[Comment From Matt Taylor ]
Haha. Success without reading. You are dreaming. It will always be an under the radar form of communication. Why is text based chat (like this) successful? Reading will simply change to be more packetized. Smaller bursts from multiple sources.

Digital Nation: This has been an amazing discussion! But I'm going to stop publishing questionsin the interest of letting our panel get on with their day.

Marc Prensky: You're OK with "if they can't read they can't learn new stuff" but you're not OK with "if they can't watch a video they can't learn new stuff." Media prejudice!

Debra Socia: I think we are moving toward national standards, Asa. According to Duncan, we are going to be there in a few years...along with a national test to go with the national standards.

Marc Prensky: That's becuasde, in FD's day, there were no alternativs! Come on! Enter the 21st century

Mark Bauerlein: Yes, the national standards movement is moving forward, led by the National Governor's Association.

Todd Oppenheimer: I have to leave you all now, but I thank you. And I hope you will all at least glance at my book ("The Flickering Mind: Saving Education from the False Promise of Technology.") Ironically, although it was writtten in 2003 (then updated in paperback in 2004), its basic message remains nearly as relevant today as it was then. I say this for two reasons: 1. the education ship is still drifting in the horrible directions set by Clinton (too many computers) and Bush (too much NCLB); and 2. signs are that Obama and Arne Duncan are sympathetic and open to the smart ways of reversing this course.
Good luck. Sounds like each of you are doing some very smart thinking.

[Comment From mariana affronti ] our kids read all time, hipertext, books, etc, dont forget that

Digital Nation: Any parting thoughts from any of our panelists before we sign off?

Todd Oppenheimer: Mine just sent. Many thanks!

Marc Prensky: I will read it, but i sure disagree with your premises!

[Comment From Cristina ] Hi there! I'm an EFL professor in Brazil and the situation of schooling infrastructure is not that different here from what you are describing...and what's worse! common tech gadgets like Ipods and stuff are expensive for our stds... even so, my stds tell me they download loads of books on pdf format and read them on their computer screens!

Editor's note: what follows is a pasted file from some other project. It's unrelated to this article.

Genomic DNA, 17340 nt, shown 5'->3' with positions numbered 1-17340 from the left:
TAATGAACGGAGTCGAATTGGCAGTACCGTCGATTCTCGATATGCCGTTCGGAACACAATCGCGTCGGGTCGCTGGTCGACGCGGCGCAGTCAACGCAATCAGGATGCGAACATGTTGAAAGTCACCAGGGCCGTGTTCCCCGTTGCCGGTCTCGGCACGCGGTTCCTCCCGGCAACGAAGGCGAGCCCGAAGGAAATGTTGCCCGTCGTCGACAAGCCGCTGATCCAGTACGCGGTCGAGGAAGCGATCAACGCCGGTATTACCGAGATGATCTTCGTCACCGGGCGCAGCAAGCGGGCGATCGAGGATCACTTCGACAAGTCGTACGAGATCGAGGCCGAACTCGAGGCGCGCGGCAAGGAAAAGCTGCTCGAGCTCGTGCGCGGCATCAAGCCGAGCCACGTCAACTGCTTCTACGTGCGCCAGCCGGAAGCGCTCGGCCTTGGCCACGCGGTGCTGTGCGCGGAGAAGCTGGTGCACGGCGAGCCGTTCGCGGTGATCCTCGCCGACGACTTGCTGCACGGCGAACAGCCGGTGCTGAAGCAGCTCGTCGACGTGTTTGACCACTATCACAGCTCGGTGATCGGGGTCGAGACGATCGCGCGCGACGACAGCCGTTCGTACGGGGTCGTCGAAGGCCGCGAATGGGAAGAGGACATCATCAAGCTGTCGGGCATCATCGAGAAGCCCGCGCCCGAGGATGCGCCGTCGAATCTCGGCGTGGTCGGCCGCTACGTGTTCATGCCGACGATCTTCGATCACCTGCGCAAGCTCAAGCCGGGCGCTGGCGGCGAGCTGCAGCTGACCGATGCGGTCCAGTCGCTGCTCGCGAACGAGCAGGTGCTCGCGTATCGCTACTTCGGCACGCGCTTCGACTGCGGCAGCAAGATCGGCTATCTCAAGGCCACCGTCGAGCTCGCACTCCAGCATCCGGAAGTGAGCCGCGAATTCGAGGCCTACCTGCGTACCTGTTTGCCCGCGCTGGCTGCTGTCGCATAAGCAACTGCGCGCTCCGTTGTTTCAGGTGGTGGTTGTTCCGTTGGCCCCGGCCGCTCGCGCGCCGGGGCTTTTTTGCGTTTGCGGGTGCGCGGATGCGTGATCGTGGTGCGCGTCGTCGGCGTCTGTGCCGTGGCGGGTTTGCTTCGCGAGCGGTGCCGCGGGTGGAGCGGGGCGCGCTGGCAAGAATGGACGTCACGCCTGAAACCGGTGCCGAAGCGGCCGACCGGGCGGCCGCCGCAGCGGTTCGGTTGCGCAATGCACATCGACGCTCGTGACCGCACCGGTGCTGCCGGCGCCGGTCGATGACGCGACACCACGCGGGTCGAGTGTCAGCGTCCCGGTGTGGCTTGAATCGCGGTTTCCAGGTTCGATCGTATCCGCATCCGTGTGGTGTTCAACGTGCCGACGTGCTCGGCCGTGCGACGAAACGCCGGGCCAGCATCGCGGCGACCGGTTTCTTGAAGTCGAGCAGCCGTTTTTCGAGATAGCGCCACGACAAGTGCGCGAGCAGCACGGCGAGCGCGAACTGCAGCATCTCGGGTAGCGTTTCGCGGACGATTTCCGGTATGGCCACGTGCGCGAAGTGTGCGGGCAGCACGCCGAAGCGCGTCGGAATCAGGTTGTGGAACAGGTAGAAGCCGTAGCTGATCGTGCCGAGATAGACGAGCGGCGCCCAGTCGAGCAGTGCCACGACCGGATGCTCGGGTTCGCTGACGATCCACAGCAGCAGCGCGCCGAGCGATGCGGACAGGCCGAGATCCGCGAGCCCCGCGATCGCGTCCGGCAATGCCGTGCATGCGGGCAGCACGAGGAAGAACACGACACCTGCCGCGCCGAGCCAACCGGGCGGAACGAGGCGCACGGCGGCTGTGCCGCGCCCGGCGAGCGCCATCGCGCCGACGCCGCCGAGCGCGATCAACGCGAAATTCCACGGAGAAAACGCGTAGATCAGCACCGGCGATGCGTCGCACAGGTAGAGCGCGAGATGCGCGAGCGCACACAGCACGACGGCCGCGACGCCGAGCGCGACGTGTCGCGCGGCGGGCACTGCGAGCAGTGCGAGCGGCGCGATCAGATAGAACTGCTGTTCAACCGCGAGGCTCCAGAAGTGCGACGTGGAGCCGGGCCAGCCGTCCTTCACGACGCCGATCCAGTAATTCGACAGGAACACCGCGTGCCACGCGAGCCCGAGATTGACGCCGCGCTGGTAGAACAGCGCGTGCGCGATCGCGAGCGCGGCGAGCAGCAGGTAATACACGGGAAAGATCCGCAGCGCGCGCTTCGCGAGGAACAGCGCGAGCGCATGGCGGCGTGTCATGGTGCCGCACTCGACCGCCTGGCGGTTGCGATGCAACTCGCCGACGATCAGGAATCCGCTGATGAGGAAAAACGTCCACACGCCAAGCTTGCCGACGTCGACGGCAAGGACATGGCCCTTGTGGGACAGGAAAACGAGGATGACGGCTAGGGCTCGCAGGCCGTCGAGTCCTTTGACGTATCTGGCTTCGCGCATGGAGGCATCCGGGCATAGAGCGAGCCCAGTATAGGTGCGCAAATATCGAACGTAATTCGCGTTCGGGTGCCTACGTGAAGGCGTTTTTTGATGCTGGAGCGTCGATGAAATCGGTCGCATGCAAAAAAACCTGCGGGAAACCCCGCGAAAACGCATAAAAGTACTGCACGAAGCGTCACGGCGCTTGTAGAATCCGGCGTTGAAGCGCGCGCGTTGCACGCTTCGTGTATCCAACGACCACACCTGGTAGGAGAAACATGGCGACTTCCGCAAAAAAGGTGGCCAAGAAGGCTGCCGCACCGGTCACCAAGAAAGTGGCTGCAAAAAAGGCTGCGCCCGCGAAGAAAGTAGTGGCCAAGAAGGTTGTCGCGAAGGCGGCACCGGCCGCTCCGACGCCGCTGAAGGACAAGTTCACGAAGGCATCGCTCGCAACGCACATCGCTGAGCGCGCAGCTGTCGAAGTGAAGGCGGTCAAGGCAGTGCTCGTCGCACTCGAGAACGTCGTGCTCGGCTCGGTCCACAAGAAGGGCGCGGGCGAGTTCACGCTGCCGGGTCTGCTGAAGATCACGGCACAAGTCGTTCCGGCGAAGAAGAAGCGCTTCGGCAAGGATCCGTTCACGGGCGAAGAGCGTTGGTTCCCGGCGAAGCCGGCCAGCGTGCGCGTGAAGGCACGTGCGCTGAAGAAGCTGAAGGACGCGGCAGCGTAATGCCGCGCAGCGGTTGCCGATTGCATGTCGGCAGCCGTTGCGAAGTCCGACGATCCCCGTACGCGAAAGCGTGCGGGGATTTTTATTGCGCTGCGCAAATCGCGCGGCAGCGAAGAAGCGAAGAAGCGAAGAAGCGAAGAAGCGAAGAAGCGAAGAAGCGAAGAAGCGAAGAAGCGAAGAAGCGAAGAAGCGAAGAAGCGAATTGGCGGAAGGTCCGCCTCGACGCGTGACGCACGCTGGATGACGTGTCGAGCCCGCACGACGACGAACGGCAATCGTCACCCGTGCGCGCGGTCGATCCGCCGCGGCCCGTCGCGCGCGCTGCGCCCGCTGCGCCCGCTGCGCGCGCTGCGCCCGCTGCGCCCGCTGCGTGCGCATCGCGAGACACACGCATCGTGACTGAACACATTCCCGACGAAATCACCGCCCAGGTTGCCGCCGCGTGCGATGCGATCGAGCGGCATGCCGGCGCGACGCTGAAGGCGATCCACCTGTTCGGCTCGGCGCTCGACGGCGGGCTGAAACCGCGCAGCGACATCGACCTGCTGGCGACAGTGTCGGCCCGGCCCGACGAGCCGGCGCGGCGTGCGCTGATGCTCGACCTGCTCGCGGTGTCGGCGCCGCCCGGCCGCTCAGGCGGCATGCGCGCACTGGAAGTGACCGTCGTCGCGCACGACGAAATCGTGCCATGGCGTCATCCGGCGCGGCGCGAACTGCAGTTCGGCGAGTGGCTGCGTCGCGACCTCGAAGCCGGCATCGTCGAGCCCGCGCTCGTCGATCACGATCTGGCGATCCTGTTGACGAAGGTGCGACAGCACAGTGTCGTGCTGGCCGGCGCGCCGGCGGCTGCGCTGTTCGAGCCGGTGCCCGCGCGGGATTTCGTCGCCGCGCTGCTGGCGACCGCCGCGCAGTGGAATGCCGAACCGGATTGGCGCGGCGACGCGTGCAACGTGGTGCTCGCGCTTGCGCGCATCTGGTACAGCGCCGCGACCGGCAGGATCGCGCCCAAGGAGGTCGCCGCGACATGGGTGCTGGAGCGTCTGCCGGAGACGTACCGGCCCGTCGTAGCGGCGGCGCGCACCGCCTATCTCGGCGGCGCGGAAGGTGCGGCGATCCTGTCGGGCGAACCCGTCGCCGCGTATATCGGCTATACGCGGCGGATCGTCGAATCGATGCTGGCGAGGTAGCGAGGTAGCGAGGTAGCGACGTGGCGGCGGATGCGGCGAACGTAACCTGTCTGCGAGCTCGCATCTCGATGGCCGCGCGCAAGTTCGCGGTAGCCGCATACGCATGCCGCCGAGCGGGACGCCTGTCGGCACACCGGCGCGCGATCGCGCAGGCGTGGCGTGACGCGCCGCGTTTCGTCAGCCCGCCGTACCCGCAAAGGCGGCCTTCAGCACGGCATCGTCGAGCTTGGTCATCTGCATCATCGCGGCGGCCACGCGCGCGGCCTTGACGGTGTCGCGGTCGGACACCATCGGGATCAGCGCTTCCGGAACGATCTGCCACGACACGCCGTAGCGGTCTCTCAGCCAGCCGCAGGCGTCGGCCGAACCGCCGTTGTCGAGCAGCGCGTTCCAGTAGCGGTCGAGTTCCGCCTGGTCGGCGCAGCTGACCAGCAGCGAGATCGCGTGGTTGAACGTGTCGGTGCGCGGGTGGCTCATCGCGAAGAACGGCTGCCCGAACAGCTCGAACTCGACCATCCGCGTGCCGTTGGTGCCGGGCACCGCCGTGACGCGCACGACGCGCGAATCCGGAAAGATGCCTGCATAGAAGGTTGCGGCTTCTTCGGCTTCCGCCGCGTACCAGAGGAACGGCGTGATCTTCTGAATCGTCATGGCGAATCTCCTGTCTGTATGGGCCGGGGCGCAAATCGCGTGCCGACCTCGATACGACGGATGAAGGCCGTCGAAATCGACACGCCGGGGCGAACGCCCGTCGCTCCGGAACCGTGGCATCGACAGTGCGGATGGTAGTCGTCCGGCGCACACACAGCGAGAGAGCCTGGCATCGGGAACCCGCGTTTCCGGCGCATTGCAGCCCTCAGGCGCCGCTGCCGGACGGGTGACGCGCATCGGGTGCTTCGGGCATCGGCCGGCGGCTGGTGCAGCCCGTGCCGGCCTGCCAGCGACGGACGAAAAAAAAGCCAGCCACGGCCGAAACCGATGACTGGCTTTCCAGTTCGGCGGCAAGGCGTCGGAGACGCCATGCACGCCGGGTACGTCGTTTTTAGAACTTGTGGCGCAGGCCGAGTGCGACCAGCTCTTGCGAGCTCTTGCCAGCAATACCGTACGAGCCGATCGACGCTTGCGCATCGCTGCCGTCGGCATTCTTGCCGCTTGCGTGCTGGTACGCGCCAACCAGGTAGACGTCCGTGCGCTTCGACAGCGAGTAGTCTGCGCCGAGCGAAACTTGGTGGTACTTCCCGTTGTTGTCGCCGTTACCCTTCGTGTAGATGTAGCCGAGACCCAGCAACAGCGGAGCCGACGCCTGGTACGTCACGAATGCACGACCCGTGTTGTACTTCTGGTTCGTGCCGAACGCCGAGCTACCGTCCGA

Mark Bauerlein: An enjoyable back and forth, DN--many thanks to you and Marc, Debra, and Todd.

Digital Nation: Todd, thanks for joining us!

Marc Prensky: Thanks

Debra Socia: I invite you to come visit LGF! We are a school where lots of interesting things are happening! Computers galore and lots of great teaching and learning. Right in the heart of Boston!

[Comment From Matt Taylor ] Technology has been found to not necessarily improve learning. But just to help it stay engaging.

Todd Oppenheimer: Marc -- my premises are more nuanced and balanced in the book than they were here. just fyi

Digital Nation: And Mark, Marc, and Debra, this was fantastic.

Marc Prensky: I'm sure they are -- but they are leading you to false conclusions that are bad for our kids!

[Comment From mariana affronti ] clap, clap, clap, thanks to all of tou

Todd Oppenheimer: Oh, Marc. Take a look at what's happening to our youth cultuer. what's really happening.

[Comment From henrybuz ] Yeah thanks! I hope we can do more of these in the future.

Marc Prensky: I tak to thousand of kids. We dont listen to them, we don't respoect them.

[Comment From Matt Taylor ] You can still shape the youth culture. You're not powerless.

Marc Prensky: Let's focus on what they CAN do, and what they WANT to do.

Todd Oppenheimer: yes, matt hit it right. who is in charge here?

[Comment From mariana affronti ] evolution

Marc Prensky: But what if they're right and we're not?

Todd Oppenheimer: i have kids, so i don't say this out of ignorance. we respect them, we listen to them. but we are in charge of what's wrong and right.

Marc Prensky: Sorry, but I think you're the South in the Civil War. I hope the North wins!

Marc Prensky: But it's going to be a big fight!

[Comment From Malinda ] Here's a view from the kids themselves: http://www.youtube.com/watch?v=kra_z9vMnHo

Todd Oppenheimer: by all. good luck. it's been fun...

[Comment From Cristina ] Hi Marc...I don't talk to that many kids... but I couldnt agree more! and speaking about what we CAN do, I guess we need to be humble and learn a bit from and with these kids

Marc Prensky: Thanks Christina--I agree.

[Comment From Matt Taylor ] Well, Marc, at least there's strength in overall diversity. Perhaps there will be an evolutionary need for kids with ADD -tendencies over those that can focus in the more said-to-be-outmoded ways.

Digital Nation: Clearly we could extend this discussion all day - it's definitely interesting enough! But unfortunately we're out of time.

Digital Nation: I want to thank all of our panellists again for their insights, and to everyone who joined in the debate today.

Marc Prensky: K- Thanks. People can contact me online at marc@games2train.com

Digital Nation: And please feel free to discuss further on the Digital Nation site!

Marc Prensky: l8r

Digital Nation: There will also be a transcript of the discussion, so you can review anything you may have missed.

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posted February 2, 2010